Anyways... A bunch of us got together the night after we all found out about Tom. (Caitlin's idea and at Caitlin's house. because she has the best ideas and the best house.) Everyone there was heartbroken, which is to say sad above all, but also experiencing all of the other emotions that make up heart break: Regret over times and opportunities lost, anger at the end of a friendship that should be ongoing, thankfulness for having known Tom. All of that was in everyone's eyes, but only some of us could find enough breath to pass the words through their lips. It was a night of crying, long stares and nervous laughter when almost appropriate.
I found myself laughing and crying over the fact that Tom and I will never lay the Early Game again.
TOM WAS A PRESENCE
I already said that above, didn't I? If not, I'm saying it now and if so, it bears repeating. Tom was a presence in the comics community, in Columbus and in my life. He wasn't part of my day to day life, though, and that lends itself a particular weird form of grief. I notice that Tom is gone, but I likely wouldn't have seen him for a few weeks. Maybe the Holiday party I'm hosting?
That feeling of loss has come and gone over the past week. Ranging in intensity from a dull ache to an acute pang. Its made it hard to accomplish my day-to-day tasks. Not impossible, but definitely uncomfortable. I had to give a group presentation with some other students for a class last thursday, for instance. If those other kids' grades weren't dependent on me showing up, I might have taken the hit on my grade and blown it off... But I didn't want to do that to my peers, so I stood in fornt my Public Management class and talked about the NYC Center for Economic Opportunity, positive that tears were rolling down my cheeks the whole time. (They weren't. I asked my professor after class.)
My heart goes out to Tom's family and closest friends. The people whose day-to-days did involve Tom. Needed Tom. I hope that they are doing what they need to. Sleeping. Eating. Getting therapy. If you're in that group, and you need help from me, please let me know.
James came by my work for some comiseration that Friday. We had both been to the get together at caitlin's the night before, but I don't know if either of us had been able to talk it all through yet. He stayed later than I did that night, so he had already processed more with the group than I had, having left early. (Old habits die hard... that win in the early game was a clear cheat.)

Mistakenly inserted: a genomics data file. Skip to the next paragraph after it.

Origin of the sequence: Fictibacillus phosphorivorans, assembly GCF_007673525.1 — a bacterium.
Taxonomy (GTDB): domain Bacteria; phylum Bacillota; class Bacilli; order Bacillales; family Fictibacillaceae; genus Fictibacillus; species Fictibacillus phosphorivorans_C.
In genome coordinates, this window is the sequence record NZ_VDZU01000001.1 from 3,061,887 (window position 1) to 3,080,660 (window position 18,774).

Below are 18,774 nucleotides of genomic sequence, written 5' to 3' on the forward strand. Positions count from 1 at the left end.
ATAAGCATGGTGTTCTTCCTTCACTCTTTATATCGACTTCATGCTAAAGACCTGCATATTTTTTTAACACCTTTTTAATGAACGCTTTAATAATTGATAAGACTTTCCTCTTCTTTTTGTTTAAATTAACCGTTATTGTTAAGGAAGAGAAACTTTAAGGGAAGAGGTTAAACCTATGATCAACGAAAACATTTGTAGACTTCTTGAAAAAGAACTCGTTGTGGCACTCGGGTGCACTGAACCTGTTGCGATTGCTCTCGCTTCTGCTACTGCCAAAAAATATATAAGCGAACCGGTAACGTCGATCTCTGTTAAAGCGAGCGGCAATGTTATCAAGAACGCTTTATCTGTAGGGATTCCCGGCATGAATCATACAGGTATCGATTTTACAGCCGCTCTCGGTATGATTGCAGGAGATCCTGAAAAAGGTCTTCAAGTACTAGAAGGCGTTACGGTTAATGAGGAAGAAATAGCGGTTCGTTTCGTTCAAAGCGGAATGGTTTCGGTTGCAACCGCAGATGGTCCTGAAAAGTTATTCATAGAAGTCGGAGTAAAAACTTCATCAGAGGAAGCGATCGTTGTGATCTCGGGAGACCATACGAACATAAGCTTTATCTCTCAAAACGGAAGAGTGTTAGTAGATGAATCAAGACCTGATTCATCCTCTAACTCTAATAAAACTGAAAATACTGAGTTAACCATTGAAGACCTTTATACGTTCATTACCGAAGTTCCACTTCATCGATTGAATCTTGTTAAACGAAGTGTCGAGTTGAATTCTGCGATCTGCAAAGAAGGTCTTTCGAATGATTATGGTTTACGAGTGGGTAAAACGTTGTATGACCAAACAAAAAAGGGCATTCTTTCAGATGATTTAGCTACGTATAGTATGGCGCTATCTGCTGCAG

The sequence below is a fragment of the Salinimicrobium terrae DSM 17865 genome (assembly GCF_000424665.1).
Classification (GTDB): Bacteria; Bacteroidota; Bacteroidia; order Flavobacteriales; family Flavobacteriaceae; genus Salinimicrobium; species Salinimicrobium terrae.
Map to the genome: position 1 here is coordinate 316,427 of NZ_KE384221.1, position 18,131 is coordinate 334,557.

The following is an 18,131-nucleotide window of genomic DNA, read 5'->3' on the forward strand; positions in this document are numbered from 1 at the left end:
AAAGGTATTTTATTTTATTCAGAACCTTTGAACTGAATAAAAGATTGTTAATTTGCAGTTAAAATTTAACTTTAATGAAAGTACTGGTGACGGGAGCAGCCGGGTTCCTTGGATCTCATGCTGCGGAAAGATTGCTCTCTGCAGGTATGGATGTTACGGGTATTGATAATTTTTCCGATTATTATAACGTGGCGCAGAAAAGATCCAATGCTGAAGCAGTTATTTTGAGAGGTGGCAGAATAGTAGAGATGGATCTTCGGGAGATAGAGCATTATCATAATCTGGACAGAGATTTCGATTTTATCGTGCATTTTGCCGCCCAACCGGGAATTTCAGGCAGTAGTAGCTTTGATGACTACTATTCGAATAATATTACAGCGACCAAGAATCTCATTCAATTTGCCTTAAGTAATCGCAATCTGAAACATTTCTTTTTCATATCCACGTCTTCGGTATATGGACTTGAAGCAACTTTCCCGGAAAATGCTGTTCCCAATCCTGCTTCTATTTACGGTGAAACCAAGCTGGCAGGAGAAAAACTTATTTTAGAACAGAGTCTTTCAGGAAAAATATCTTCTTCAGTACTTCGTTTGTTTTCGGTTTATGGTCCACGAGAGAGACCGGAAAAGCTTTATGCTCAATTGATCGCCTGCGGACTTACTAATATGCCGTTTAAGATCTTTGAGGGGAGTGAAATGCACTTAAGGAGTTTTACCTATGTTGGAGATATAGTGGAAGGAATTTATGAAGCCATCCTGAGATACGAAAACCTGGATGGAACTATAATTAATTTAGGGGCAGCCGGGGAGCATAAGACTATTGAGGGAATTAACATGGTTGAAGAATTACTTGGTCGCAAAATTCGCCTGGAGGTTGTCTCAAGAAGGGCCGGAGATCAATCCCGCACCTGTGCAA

James defiitely had some interesting thoughts about Tom's death that I hadn't thought of. We had both spent a lot of time glued to social media, reading condolences and tributes for Tom. It was the first time either James or I had lost a friend with such far reaching respect and such a broad extended community. Tom had only been here in Columbus for five years or so, and despite our deep attachment, had a lifetime of good works beyond Columbus comics. To see so many people praising Tom for his place in their lives, careers, well being was amazing. It was a confirmation, James put it, that he was who we thought he was. That Tom left a great legacy.
I know that Tom thought about his legacy a lot. He used that very word more than once in coffee-shop conversation. It was usually in the context of us talking about our ineffably esoteric comic collections. We would laugh about somebody trying to sort through our piles of obscure comics and art, autographed by people important to us but maybe nobody else.,That would inevitably segue into a more serious conversation. Tom would start by saying something like "I'm sure you've thought about your legacy" as if his lifework hadn't already eclipsed all that I'm likely to accomplish. (That was kind of Tom-all-over, not really admitting the difference, making me feel raised up.)
Honestly, it was always a weird conversation because I don't actually think a lot about my own legacy. I figure people will say what they will about me when I'm gone. It's likely to be a small group of people talking and I think, hope that I've done right by most of them. Tom, on the other hand, had to think about it because he touched so many people's lives. It was part of the responsibility he felt to those people. I'm just kind of getting that now.
"OH GOD... NOT GUNSMOKE. ANYTHING BUT GUNSMOKE"
That's what he interjected into a conversation at the release party for my last western comic. Somebody had asked me what my favorite old western TV shows were and I was kind of running down the current MeTV line up. I don't think that I praised or condemned Matt Dillon and crew in particular, because I think the show was sometimes good but mostly boring. Tom had apparently much worse than ambivalent feelings to the show, but the conversation moved on before we could talk about why. I always wanted to ask him about why he had such a hate on for Gunsmoke. I hoped it would come up in conversation again. I'm sad it never will.
I have a lot of silly hangings on like that. Unresolvable silly qiuestions about pop culture as well as deeper, more serious things. We were sore at each other recently about non-profit stuff, trading some prickly emails revolving around what constitutes fair and equitable treatment of artists on the floor of festivals. We reached a point on that where we both made accomodations for each other's point of view,(i.e. stopped sending each other shitty emails) and agreed to talk about it sometime after this year's CXC. Sometime around now.
That's part of the sting, right? You always have the stuff undone and the opportunities missed when someone passes...
This is where I stopped journalling. I remember misting up and realizing that I was on the precipice of diving face first into a non-therapeutic emotional word salad. Our friendship didn't last nearly long enough, Tom. Rest in peace.